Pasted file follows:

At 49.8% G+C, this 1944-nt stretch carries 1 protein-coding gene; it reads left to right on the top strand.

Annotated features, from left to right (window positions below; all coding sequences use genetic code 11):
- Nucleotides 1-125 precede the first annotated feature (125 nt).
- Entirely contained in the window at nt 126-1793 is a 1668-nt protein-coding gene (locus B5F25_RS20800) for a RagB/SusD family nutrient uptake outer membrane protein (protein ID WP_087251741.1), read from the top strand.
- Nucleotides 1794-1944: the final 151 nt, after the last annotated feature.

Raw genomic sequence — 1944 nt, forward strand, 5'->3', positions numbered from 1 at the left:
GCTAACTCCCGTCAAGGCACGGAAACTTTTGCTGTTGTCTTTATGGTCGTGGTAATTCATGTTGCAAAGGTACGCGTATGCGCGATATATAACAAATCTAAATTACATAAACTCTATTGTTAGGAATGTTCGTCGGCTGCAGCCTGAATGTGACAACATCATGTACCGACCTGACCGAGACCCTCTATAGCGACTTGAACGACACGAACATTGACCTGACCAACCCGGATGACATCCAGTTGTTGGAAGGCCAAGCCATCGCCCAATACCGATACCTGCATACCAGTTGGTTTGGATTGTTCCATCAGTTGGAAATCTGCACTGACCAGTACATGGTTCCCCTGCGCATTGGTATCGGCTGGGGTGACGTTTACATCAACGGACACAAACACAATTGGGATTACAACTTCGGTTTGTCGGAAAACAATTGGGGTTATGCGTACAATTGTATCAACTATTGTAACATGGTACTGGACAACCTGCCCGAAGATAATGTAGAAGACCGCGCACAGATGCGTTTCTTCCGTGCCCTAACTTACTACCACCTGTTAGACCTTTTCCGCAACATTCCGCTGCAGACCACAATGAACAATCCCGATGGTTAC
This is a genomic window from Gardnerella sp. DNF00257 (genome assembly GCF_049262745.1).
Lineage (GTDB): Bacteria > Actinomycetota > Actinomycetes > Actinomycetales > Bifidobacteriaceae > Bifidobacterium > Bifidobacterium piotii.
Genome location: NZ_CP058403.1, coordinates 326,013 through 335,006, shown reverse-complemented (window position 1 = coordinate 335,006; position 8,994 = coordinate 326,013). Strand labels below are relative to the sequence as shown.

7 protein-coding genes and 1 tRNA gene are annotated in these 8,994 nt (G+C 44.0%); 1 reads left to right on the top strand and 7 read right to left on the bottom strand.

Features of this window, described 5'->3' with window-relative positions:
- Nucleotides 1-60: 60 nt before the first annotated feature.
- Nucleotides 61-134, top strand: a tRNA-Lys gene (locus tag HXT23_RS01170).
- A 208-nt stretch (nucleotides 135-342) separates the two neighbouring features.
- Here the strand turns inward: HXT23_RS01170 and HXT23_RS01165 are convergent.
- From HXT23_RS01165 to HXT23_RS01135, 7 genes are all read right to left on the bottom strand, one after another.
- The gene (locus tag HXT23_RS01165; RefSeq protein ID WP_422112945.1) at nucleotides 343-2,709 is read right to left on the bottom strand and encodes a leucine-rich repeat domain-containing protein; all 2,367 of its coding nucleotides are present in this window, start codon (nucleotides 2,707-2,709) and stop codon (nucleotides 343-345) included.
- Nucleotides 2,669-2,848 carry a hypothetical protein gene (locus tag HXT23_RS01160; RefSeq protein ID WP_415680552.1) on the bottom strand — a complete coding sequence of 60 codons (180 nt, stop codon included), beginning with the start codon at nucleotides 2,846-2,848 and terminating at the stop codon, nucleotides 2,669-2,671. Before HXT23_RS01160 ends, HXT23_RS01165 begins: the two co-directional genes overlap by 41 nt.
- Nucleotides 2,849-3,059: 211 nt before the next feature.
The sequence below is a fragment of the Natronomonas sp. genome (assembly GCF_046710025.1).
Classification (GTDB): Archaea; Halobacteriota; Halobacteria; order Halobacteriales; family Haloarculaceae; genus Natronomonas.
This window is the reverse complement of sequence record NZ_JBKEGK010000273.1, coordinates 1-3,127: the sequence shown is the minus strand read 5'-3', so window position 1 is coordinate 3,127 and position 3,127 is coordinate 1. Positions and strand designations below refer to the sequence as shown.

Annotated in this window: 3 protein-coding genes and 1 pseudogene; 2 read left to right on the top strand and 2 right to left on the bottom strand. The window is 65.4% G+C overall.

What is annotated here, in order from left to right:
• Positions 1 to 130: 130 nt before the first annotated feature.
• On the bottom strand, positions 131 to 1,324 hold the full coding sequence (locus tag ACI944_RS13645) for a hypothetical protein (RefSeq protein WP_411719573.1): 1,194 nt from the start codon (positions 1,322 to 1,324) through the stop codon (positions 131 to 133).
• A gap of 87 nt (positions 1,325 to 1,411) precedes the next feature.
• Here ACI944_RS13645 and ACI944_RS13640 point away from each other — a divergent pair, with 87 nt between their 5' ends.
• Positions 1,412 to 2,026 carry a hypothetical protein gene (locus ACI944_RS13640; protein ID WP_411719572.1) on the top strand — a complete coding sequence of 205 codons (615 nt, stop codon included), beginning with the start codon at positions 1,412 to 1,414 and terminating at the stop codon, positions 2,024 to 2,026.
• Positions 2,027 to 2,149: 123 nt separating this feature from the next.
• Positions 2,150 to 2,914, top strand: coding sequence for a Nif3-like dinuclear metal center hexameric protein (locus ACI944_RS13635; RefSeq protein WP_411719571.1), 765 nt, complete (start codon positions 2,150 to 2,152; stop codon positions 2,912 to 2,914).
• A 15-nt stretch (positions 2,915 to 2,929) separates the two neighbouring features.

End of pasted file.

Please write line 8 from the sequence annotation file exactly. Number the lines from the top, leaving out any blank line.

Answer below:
This is a genomic window from Gardnerella sp. DNF00257 (genome assembly GCF_049262745.1).